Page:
originally posted elsewhere: March 4, 2014
tl;dr: A very good bet to succeed...
Certainly the thought has probably occurred to many avid fans, especially the statistically inclined ones, who intently follow a single major sport: I wonder if I could make a living betting on my favorite sport? Due to circumstances beyond his control that leave him with a lot of time on his hand, author Joe Peta decides to answer that question. One result (I won’t provide a spoiler by saying what happens to his bank account) is the thoroughly enjoyable book Trading Bases. If you like baseball and also have interest in the world of finance, you will find yourself eagerly turning the pages, anxious to learn more about Peta’s methods and his results.
Football, or more precisely betting on football, may be the current national pastime, but by analyzing the differences in the house’s take and the lack of motivation of football teams to beat the spread, Peta presents compelling arguments that betting on baseball is the better value for the serious bettor. The challenge is to develop a method that can, over many games, deliver a winning edge, because (as any serious baseball fan knows) any individual baseball game is highly unpredictable, regardless of who is pitching. Only over the course of many games do the good teams rise to the top; the same is presumably true with baseball betting strategies.
Peta does develop a betting strategy, using some of the key analytical tools from the sabermetric community plus a major insight he claims is his own. To his credit he describes his methodology in a high degree of detail: perhaps enough to attempt to duplicate, if the reader is so interested. He also describes his results, both in quantitative terms as well as the emotional highs and lows he experiences over the course of a full season. Peta comes across as a likeable guy (especially for a Wall Streeter), and the reader can’t help but root for him to succeed.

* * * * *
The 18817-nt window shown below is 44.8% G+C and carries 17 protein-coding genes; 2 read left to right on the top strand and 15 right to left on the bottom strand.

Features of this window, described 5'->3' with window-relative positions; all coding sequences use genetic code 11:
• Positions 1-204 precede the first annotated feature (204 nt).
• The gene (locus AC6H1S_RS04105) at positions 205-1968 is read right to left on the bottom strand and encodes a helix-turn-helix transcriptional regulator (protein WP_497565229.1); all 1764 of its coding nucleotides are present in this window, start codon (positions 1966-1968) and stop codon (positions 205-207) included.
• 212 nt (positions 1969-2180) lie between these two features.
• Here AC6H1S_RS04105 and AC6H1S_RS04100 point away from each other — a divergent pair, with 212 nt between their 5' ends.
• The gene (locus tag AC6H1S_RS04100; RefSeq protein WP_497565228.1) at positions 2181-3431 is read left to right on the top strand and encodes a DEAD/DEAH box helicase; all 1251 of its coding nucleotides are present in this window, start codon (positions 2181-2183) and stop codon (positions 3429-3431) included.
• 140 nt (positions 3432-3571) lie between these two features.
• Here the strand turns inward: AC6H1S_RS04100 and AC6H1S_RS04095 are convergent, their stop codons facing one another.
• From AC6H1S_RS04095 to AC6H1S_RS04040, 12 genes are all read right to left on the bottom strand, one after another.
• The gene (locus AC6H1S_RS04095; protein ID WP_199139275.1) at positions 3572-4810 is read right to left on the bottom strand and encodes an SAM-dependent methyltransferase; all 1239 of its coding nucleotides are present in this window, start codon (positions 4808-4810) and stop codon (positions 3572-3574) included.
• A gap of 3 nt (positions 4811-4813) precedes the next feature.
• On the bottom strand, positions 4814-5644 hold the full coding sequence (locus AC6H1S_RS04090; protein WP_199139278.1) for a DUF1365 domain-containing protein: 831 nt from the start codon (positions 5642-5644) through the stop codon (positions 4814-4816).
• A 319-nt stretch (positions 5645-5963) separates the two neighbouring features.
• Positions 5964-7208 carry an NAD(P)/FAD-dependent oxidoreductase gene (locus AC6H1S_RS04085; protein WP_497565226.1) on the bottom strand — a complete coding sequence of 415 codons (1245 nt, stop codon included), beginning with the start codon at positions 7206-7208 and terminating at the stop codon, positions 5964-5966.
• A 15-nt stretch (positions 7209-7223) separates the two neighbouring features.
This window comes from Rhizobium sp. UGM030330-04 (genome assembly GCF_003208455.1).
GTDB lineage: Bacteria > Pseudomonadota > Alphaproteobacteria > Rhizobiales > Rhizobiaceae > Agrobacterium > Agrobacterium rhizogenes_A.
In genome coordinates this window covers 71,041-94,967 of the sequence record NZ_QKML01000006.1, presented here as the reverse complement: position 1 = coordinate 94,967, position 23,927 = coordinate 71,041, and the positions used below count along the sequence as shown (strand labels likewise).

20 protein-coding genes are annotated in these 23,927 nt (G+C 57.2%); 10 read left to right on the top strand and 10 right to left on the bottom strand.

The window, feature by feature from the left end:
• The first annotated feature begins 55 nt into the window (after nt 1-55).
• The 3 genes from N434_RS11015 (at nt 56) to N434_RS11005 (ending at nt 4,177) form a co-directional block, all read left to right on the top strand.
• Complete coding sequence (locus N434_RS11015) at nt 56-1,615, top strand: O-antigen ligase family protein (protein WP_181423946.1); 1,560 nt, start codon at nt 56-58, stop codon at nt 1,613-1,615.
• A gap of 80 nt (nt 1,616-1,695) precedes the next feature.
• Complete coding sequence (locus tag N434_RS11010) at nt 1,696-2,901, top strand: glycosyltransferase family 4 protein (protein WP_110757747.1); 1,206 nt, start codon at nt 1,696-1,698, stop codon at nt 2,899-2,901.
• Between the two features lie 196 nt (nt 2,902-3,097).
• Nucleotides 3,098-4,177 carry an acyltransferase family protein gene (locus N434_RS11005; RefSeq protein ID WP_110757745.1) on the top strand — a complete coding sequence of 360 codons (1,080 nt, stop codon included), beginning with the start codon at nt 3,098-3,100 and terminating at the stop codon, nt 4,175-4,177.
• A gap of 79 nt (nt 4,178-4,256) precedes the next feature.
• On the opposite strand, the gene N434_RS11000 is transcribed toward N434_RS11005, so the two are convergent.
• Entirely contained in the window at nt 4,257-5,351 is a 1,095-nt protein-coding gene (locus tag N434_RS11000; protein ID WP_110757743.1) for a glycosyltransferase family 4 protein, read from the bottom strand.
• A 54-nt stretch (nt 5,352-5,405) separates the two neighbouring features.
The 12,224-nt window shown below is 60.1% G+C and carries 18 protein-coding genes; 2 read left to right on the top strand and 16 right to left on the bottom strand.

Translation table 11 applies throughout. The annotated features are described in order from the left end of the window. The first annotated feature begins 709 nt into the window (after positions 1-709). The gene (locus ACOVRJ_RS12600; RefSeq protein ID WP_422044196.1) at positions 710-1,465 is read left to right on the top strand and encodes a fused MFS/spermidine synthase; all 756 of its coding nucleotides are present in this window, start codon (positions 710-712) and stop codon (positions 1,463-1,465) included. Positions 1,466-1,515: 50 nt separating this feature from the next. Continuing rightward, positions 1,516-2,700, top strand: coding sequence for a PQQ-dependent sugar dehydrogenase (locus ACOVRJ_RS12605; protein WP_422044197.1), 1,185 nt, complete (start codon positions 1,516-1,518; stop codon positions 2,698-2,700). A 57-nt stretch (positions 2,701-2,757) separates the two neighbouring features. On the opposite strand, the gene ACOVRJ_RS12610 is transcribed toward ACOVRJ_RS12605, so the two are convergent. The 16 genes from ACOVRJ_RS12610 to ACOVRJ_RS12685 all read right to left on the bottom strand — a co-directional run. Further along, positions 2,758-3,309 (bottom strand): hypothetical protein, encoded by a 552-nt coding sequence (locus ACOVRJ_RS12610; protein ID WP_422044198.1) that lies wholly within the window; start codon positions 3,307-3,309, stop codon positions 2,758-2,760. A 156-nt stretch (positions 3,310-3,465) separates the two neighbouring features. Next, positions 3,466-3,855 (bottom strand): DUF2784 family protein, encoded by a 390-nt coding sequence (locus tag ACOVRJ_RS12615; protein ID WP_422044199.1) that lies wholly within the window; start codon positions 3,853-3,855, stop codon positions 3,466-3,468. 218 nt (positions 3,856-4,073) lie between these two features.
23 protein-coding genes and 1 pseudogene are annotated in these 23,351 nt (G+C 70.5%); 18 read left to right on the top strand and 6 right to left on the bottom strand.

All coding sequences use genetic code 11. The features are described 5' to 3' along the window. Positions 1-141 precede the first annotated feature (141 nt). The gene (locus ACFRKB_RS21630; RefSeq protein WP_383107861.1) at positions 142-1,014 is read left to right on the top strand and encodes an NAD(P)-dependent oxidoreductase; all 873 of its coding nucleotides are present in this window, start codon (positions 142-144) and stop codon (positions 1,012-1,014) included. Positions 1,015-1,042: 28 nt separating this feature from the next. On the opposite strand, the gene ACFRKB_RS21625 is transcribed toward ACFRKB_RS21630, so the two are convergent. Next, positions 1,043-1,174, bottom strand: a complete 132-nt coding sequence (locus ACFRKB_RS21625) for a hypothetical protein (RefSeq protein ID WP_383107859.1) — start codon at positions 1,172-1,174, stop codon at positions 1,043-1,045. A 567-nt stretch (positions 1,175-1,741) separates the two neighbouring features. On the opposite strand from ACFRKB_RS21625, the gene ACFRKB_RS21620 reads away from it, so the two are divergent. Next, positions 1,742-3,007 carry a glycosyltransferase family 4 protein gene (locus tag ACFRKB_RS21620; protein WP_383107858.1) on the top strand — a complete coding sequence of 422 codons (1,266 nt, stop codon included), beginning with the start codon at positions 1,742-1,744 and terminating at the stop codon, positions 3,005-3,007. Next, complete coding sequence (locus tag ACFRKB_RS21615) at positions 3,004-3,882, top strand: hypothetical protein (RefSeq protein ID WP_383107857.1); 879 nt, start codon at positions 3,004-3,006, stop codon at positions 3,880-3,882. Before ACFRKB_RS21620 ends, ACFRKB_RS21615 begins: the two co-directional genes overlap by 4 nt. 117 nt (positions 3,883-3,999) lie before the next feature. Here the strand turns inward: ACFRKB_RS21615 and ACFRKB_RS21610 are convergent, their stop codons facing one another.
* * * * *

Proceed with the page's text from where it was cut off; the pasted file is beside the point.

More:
Trading Bases held my interest right through to the end, even though several times Peta drew extended analogies between his baseball betting activities and certain characteristics of Wall Street. Some of these rang true, some did not. There is supposed to be one big difference between Wall Street and gambling: gambling is a less-than-zero sum game (after the house gets its cut), as the winning gambler is effectively taking money away from the losing gambler (even though Peta continually talks about beating the oddsmakers). That, plus the challenges of beating the odds, is what has kept me from ever attempting to answer the question I posed at the top. But I found it very interesting to read of someone who did.